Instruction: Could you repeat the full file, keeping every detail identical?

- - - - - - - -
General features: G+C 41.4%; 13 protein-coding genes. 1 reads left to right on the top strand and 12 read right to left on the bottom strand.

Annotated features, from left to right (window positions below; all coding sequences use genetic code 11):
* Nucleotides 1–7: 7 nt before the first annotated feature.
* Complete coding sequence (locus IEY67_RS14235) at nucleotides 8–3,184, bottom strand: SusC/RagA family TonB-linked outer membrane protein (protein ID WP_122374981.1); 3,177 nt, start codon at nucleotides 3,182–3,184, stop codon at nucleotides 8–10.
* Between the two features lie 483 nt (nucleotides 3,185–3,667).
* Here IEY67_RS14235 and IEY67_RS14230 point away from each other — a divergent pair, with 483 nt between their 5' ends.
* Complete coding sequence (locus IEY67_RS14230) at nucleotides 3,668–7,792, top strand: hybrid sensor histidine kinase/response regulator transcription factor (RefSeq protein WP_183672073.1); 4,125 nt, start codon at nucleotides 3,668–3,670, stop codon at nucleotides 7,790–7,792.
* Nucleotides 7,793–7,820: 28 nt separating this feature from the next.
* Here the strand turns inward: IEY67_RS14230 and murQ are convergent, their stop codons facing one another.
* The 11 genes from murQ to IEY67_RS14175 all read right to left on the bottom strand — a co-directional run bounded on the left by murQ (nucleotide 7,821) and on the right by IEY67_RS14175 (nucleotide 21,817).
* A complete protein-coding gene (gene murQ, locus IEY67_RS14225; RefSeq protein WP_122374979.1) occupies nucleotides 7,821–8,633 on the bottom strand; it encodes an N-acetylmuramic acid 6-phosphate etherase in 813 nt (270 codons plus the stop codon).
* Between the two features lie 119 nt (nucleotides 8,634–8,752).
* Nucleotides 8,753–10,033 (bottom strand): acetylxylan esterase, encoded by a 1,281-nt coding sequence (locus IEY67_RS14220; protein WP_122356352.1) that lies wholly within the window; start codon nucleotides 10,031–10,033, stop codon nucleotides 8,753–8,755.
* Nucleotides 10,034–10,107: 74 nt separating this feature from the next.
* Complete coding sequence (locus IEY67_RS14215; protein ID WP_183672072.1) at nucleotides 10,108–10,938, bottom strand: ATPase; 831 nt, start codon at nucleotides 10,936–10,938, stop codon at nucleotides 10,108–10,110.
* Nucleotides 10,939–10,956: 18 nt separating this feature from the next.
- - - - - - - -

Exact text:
General features: G+C 41.4%; 13 protein-coding genes. 1 reads left to right on the top strand and 12 read right to left on the bottom strand.

Annotated features, from left to right (window positions below; all coding sequences use genetic code 11):
* Nucleotides 1–7: 7 nt before the first annotated feature.
* Complete coding sequence (locus IEY67_RS14235) at nucleotides 8–3,184, bottom strand: SusC/RagA family TonB-linked outer membrane protein (protein ID WP_122374981.1); 3,177 nt, start codon at nucleotides 3,182–3,184, stop codon at nucleotides 8–10.
* Between the two features lie 483 nt (nucleotides 3,185–3,667).
* Here IEY67_RS14235 and IEY67_RS14230 point away from each other — a divergent pair, with 483 nt between their 5' ends.
* Complete coding sequence (locus IEY67_RS14230) at nucleotides 3,668–7,792, top strand: hybrid sensor histidine kinase/response regulator transcription factor (RefSeq protein WP_183672073.1); 4,125 nt, start codon at nucleotides 3,668–3,670, stop codon at nucleotides 7,790–7,792.
* Nucleotides 7,793–7,820: 28 nt separating this feature from the next.
* Here the strand turns inward: IEY67_RS14230 and murQ are convergent, their stop codons facing one another.
* The 11 genes from murQ to IEY67_RS14175 all read right to left on the bottom strand — a co-directional run bounded on the left by murQ (nucleotide 7,821) and on the right by IEY67_RS14175 (nucleotide 21,817).
* A complete protein-coding gene (gene murQ, locus IEY67_RS14225; RefSeq protein WP_122374979.1) occupies nucleotides 7,821–8,633 on the bottom strand; it encodes an N-acetylmuramic acid 6-phosphate etherase in 813 nt (270 codons plus the stop codon).
* Between the two features lie 119 nt (nucleotides 8,634–8,752).
* Nucleotides 8,753–10,033 (bottom strand): acetylxylan esterase, encoded by a 1,281-nt coding sequence (locus IEY67_RS14220; protein WP_122356352.1) that lies wholly within the window; start codon nucleotides 10,031–10,033, stop codon nucleotides 8,753–8,755.
* Nucleotides 10,034–10,107: 74 nt separating this feature from the next.
* Complete coding sequence (locus IEY67_RS14215; protein ID WP_183672072.1) at nucleotides 10,108–10,938, bottom strand: ATPase; 831 nt, start codon at nucleotides 10,936–10,938, stop codon at nucleotides 10,108–10,110.
* Nucleotides 10,939–10,956: 18 nt separating this feature from the next.